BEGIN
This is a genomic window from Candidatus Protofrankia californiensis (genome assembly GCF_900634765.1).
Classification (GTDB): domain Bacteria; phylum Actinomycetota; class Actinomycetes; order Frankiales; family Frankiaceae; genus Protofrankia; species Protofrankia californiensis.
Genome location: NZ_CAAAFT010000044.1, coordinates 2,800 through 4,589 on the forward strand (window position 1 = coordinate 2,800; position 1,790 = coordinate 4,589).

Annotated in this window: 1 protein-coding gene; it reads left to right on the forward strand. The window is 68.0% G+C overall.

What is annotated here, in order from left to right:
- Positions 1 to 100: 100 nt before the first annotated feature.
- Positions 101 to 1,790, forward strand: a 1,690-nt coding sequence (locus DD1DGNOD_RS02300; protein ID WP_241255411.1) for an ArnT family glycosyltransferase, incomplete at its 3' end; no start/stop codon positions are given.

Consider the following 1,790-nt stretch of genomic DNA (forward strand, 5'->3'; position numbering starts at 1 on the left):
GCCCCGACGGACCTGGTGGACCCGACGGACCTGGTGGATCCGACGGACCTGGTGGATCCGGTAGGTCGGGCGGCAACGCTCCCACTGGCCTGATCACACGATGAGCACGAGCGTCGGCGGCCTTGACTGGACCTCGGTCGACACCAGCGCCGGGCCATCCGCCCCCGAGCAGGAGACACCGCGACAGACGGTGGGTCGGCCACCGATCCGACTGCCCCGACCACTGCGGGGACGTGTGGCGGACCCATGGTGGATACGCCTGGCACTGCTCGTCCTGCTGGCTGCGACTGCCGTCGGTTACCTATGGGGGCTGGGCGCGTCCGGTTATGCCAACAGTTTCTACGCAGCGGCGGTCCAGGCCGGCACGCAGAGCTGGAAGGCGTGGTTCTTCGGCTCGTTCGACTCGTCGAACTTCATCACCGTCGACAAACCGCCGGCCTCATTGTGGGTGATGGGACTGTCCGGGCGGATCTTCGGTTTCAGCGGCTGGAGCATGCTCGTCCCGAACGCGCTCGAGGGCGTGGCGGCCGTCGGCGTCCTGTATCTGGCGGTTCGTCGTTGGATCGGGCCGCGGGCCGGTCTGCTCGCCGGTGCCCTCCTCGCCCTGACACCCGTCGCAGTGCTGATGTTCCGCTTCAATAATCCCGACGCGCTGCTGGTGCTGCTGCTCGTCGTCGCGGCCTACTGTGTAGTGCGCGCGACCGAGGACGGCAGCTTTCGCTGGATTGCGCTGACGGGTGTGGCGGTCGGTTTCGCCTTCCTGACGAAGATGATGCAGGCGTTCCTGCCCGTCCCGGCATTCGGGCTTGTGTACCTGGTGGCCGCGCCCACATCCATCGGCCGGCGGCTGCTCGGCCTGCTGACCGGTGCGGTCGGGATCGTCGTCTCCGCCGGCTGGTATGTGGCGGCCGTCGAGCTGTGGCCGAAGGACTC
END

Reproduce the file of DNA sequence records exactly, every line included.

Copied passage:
This is a genomic window from Candidatus Protofrankia californiensis (genome assembly GCF_900634765.1).
Classification (GTDB): domain Bacteria; phylum Actinomycetota; class Actinomycetes; order Frankiales; family Frankiaceae; genus Protofrankia; species Protofrankia californiensis.
Genome location: NZ_CAAAFT010000044.1, coordinates 2,800 through 4,589 on the forward strand (window position 1 = coordinate 2,800; position 1,790 = coordinate 4,589).

Annotated in this window: 1 protein-coding gene; it reads left to right on the forward strand. The window is 68.0% G+C overall.

What is annotated here, in order from left to right:
- Positions 1 to 100: 100 nt before the first annotated feature.
- Positions 101 to 1,790, forward strand: a 1,690-nt coding sequence (locus DD1DGNOD_RS02300; protein ID WP_241255411.1) for an ArnT family glycosyltransferase, incomplete at its 3' end; no start/stop codon positions are given.

Consider the following 1,790-nt stretch of genomic DNA (forward strand, 5'->3'; position numbering starts at 1 on the left):
GCCCCGACGGACCTGGTGGACCCGACGGACCTGGTGGATCCGACGGACCTGGTGGATCCGGTAGGTCGGGCGGCAACGCTCCCACTGGCCTGATCACACGATGAGCACGAGCGTCGGCGGCCTTGACTGGACCTCGGTCGACACCAGCGCCGGGCCATCCGCCCCCGAGCAGGAGACACCGCGACAGACGGTGGGTCGGCCACCGATCCGACTGCCCCGACCACTGCGGGGACGTGTGGCGGACCCATGGTGGATACGCCTGGCACTGCTCGTCCTGCTGGCTGCGACTGCCGTCGGTTACCTATGGGGGCTGGGCGCGTCCGGTTATGCCAACAGTTTCTACGCAGCGGCGGTCCAGGCCGGCACGCAGAGCTGGAAGGCGTGGTTCTTCGGCTCGTTCGACTCGTCGAACTTCATCACCGTCGACAAACCGCCGGCCTCATTGTGGGTGATGGGACTGTCCGGGCGGATCTTCGGTTTCAGCGGCTGGAGCATGCTCGTCCCGAACGCGCTCGAGGGCGTGGCGGCCGTCGGCGTCCTGTATCTGGCGGTTCGTCGTTGGATCGGGCCGCGGGCCGGTCTGCTCGCCGGTGCCCTCCTCGCCCTGACACCCGTCGCAGTGCTGATGTTCCGCTTCAATAATCCCGACGCGCTGCTGGTGCTGCTGCTCGTCGTCGCGGCCTACTGTGTAGTGCGCGCGACCGAGGACGGCAGCTTTCGCTGGATTGCGCTGACGGGTGTGGCGGTCGGTTTCGCCTTCCTGACGAAGATGATGCAGGCGTTCCTGCCCGTCCCGGCATTCGGGCTTGTGTACCTGGTGGCCGCGCCCACATCCATCGGCCGGCGGCTGCTCGGCCTGCTGACCGGTGCGGTCGGGATCGTCGTCTCCGCCGGCTGGTATGTGGCGGCCGTCGAGCTGTGGCCGAAGGACTC